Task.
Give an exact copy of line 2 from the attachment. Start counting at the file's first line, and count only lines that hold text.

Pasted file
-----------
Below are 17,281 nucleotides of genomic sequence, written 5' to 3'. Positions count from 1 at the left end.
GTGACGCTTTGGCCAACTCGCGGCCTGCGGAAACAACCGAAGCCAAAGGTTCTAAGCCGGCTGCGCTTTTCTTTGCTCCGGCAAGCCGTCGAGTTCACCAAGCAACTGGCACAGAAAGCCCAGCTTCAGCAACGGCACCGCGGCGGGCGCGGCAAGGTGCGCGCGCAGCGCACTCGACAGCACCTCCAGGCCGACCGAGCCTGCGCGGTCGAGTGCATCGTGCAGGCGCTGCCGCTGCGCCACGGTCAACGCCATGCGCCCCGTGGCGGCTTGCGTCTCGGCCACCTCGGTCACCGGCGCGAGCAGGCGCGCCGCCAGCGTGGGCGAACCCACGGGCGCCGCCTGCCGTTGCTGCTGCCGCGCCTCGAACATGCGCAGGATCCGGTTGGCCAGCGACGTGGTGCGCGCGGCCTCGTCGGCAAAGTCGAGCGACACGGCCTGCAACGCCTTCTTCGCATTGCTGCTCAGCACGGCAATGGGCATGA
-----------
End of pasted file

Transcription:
GTGACGCTTTGGCCAACTCGCGGCCTGCGGAAACAACCGAAGCCAAAGGTTCTAAGCCGGCTGCGCTTTTCTTTGCTCCGGCAAGCCGTCGAGTTCACCAAGCAACTGGCACAGAAAGCCCAGCTTCAGCAACGGCACCGCGGCGGGCGCGGCAAGGTGCGCGCGCAGCGCACTCGACAGCACCTCCAGGCCGACCGAGCCTGCGCGGTCGAGTGCATCGTGCAGGCGCTGCCGCTGCGCCACGGTCAACGCCATGCGCCCCGTGGCGGCTTGCGTCTCGGCCACCTCGGTCACCGGCGCGAGCAGGCGCGCCGCCAGCGTGGGCGAACCCACGGGCGCCGCCTGCCGTTGCTGCTGCCGCGCCTCGAACATGCGCAGGATCCGGTTGGCCAGCGACGTGGTGCGCGCGGCCTCGTCGGCAAAGTCGAGCGACACGGCCTGCAACGCCTTCTTCGCATTGCTGCTCAGCACGGCAATGGGCATGA